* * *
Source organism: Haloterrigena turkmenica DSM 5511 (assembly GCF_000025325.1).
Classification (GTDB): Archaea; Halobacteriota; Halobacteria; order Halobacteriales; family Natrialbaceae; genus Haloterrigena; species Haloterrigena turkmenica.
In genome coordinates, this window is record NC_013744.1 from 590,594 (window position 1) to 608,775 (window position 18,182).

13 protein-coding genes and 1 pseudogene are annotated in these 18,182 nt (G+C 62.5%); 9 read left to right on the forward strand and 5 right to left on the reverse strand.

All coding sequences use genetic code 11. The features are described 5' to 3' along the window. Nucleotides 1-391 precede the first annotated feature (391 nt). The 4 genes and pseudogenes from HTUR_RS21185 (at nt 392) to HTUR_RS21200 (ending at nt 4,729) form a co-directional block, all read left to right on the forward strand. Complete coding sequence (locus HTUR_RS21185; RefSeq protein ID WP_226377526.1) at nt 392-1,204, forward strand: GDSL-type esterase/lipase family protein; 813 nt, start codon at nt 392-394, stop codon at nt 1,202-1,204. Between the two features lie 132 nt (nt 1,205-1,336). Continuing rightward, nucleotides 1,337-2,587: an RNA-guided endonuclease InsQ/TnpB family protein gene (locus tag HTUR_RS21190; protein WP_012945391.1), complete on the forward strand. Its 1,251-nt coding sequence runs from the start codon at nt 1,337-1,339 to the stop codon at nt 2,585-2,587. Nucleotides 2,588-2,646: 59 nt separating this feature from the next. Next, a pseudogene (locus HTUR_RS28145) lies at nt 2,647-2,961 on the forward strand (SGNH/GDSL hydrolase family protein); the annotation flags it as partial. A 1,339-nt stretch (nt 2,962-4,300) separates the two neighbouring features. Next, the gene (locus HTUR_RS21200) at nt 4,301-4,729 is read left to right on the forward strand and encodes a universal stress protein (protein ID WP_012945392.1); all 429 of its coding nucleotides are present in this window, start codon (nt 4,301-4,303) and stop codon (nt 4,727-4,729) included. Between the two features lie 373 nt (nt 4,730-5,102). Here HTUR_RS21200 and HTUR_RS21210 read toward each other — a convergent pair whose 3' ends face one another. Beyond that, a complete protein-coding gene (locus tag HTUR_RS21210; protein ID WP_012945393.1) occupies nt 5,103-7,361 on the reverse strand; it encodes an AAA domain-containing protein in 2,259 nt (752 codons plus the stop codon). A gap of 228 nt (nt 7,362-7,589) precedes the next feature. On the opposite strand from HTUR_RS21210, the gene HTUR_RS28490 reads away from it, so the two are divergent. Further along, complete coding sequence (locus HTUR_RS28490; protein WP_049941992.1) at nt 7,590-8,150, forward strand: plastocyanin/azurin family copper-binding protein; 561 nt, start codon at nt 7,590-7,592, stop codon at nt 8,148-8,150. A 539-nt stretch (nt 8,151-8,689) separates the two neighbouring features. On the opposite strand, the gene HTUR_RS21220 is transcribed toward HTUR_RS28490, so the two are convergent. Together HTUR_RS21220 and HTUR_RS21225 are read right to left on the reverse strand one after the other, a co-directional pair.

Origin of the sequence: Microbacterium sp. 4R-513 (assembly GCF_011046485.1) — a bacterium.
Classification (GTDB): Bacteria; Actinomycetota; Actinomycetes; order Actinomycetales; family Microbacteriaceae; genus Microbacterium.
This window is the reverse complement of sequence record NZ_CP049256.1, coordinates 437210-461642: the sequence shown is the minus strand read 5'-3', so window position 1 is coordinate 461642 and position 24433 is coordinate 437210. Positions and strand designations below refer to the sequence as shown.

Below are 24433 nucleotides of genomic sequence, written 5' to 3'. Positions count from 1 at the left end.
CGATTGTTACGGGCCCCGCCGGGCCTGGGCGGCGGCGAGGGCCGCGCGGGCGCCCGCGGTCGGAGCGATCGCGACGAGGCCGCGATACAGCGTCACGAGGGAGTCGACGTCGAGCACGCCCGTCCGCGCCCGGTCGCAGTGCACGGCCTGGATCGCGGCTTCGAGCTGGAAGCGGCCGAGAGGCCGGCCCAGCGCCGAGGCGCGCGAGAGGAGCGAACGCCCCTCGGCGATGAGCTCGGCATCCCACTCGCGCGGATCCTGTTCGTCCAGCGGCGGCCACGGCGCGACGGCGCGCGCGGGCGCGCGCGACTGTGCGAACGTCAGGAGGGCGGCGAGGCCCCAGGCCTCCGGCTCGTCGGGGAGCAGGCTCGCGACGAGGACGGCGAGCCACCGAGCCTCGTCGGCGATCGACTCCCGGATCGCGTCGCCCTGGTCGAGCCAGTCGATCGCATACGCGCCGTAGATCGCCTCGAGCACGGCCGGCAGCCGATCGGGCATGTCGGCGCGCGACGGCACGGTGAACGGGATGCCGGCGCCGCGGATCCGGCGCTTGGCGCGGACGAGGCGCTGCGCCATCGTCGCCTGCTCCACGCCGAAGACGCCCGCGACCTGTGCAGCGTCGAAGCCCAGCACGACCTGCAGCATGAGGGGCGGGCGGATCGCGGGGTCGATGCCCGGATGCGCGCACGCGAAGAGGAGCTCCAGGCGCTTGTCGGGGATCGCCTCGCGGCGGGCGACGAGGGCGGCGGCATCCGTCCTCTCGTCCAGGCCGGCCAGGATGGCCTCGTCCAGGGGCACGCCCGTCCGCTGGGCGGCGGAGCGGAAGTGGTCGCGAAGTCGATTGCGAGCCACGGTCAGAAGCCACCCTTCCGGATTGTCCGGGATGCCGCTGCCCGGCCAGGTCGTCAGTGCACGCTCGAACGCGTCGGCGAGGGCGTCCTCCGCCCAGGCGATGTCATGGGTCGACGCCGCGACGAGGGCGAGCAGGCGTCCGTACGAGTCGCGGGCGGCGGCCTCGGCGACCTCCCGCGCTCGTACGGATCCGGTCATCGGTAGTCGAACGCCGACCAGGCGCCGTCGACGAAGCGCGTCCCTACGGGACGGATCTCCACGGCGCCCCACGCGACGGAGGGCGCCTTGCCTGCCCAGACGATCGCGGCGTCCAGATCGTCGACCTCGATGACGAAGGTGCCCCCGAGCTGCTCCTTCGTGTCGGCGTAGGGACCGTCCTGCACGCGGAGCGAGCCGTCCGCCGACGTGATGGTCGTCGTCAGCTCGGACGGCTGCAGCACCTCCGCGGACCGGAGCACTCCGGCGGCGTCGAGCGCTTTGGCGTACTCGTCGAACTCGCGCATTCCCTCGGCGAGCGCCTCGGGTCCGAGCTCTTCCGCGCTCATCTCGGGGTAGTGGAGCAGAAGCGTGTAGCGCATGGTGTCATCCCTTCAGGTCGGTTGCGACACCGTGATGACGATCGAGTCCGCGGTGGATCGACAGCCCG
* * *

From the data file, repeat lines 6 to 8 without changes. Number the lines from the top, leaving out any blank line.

Origin of the sequence: Microbacterium sp. 4R-513 (assembly GCF_011046485.1) — a bacterium.
Classification (GTDB): Bacteria; Actinomycetota; Actinomycetes; order Actinomycetales; family Microbacteriaceae; genus Microbacterium.
This window is the reverse complement of sequence record NZ_CP049256.1, coordinates 437210-461642: the sequence shown is the minus strand read 5'-3', so window position 1 is coordinate 461642 and position 24433 is coordinate 437210. Positions and strand designations below refer to the sequence as shown.